Misogyny and the left – we need to start practicing what we preach.

TRIGGER WARNING: This article discusses rape, sexual assault, stalking.
I decided to write this after having a very difficult experience. Over the last few months a friend, her ex partner and I have been harassed, stalked, and our reputations dragged through the mud. Friends who have supported us have also been targeted by this harassment.

Most upsetting, the perpetrator has convinced a number of people to support his behavior, believing that he is the real victim. This is despite most of them not knowing any of us, never having bothered to find out the other side of the story, and the individual involved having a history of harassing women. These people, at the harassers word, have gone as far as to discuss whether my friend was raped, decide she was crying wolf, and call up the alleged perpetrator to inform him that they had decided she owed him an apology.

Some of the people who participated in this abuse are well known on the left. And many of them attended Reclaim the Night rallies, one even writing an article about it.

What has also been extremely upsetting is the silence of people who know what’s going on. Throughout this process very few people were willing to stick their necks out, and those who did have also been subjected to harassment and bullying. Most people have stayed silent, remained on good terms with the harassers, or have stated that they consider what happened a personal matter.

Unfortunately, this isn’t a one off experience. I’ve been an activist in the radical left for 16 years. During that time I have been sexually harassed, sexually assaulted, stalked and coerced into a relationship, all by supposedly radical, pro-feminist men. And I’ve seen this, and worse things, happen repeatedly to other women on the left. I am not only talking about sexual violence and harassment, but all the individual abuse that is directed at women on a routine basis and which undermines our ability to engage in activism.

I know that the left doesn’t exist in a vacuum. It exists in the same misogynist society that everyone else does. But what continually shocks and frustrates me is the collective response to these problems. At best people often just look the other way. At worst perpetrators are supported while victims are blamed and/or pressured to keep silent.

Most attempts at dealing with sexism tend to be through group education around feminism. Focusing on theoretical education, rather than individual behavior, is seen as addressing issues “politically”. This kind of education is an invaluable tool for fighting sexism. But when abusive behavior is directed at female members of an organisation, refusing to address individual behavior is effectively putting the “education” of male comrades above the ability of females to participate in activism.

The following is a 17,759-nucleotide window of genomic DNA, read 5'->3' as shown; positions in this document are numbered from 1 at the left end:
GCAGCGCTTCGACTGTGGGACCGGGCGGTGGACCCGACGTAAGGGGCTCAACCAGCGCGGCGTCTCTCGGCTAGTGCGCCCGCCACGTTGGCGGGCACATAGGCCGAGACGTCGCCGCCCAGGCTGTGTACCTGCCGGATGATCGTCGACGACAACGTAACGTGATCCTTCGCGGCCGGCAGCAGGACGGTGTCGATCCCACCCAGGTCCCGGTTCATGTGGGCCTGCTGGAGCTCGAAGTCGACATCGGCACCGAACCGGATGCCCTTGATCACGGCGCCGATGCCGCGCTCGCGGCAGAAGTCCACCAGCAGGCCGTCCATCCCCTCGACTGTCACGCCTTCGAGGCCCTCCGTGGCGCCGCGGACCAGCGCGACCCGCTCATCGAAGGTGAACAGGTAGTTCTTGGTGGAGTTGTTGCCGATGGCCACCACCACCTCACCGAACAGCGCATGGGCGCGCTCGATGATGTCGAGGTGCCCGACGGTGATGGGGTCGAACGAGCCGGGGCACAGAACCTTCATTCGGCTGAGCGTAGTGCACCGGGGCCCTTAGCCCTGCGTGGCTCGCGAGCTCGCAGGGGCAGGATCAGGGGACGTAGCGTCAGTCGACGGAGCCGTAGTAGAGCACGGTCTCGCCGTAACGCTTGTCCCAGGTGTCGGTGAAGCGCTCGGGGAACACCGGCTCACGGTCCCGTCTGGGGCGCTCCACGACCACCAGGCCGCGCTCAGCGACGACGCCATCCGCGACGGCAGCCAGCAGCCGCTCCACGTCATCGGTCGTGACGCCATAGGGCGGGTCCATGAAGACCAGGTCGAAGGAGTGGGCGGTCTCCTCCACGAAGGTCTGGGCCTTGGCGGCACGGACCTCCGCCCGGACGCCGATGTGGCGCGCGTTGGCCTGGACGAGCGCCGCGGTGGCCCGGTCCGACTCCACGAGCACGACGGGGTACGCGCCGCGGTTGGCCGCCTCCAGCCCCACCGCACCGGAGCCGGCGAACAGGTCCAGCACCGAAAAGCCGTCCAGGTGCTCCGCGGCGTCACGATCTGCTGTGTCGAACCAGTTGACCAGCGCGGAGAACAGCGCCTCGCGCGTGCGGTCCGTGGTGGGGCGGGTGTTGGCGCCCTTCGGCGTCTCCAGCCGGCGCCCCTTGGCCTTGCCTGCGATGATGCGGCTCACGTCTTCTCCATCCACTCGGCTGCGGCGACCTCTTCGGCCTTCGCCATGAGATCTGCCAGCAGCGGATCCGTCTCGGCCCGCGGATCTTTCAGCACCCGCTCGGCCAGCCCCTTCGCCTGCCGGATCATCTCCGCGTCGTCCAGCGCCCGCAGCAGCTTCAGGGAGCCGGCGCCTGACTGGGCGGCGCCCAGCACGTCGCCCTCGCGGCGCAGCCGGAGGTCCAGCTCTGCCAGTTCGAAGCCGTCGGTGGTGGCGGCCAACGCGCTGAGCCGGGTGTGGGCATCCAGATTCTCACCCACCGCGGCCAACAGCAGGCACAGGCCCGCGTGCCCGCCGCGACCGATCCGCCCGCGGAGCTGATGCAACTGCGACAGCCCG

The argument that these are personal issues still comes up way too often. There was an incident where someone launched a brutal physical attack at his ex’s partner. When the organisation involved was asked to do something about this, it was decided that this was a personal matter and not organisational “business”. Maybe there was little that could be done in the circumstances. But how can we say we claim to defend women’s rights if misogynist violence just isn’t our business? If we allow people who commit it to be in positions of responsibility?

Harassment is too often simply placed in the too hard basket. When I was subjected to a minor sexual assault by a male comrade, the group involved decided that nothing could be done because it was too difficult politically at the time. I do under­­­­stand why those comrades involved felt this way. But the decision not to do anything had a much worse effect on me than the actual assault. To me the message that came across was that my safety and my bodily autonomy were secondary to organisational issues.

It seems that victims are expected to just get over abuse, and our reactions are quickly condemned. During the last few months, out of frustration, I’ve named the person harassing us, on Facebook. A lot of people have seen this as evidence that I was the one bullying him. I have also said some angry things about the organisation involved. I know this has lost me friends. I am sorry that my words hurt people that I respected and cared about. But in my defense, I just wish that people could understand how frustrated and powerless this situation has made me feel. I have been under constant stress, I’ve failed uni and it has affected my health. It’s not just because of the harassment, but also because it has brought back constant memories of being coerced into an abusive relationship, which in many ways I experienced as 2 years of rape.

On the other hand, abusers are often protected and misogynist behavior is actually condoned. This is particularly the case where the perpetrator is a well known activist. People continually defended the person who I was recently harassed by as being a “hard worker”, as if that made his behavior OK. They also excused his behavior as a result of stress due to being accused of harassment, yet showed no such sympathy to our responses to being harassed.

People often dismiss bad behavior against women who have the wrong politics or are part of the wrong group. Too many times male comrades have told me they don’t care about sexism or violence against more privileged women. I have even heard of members of left groups using physical threats and aggression to intimidate female activists they disagree with.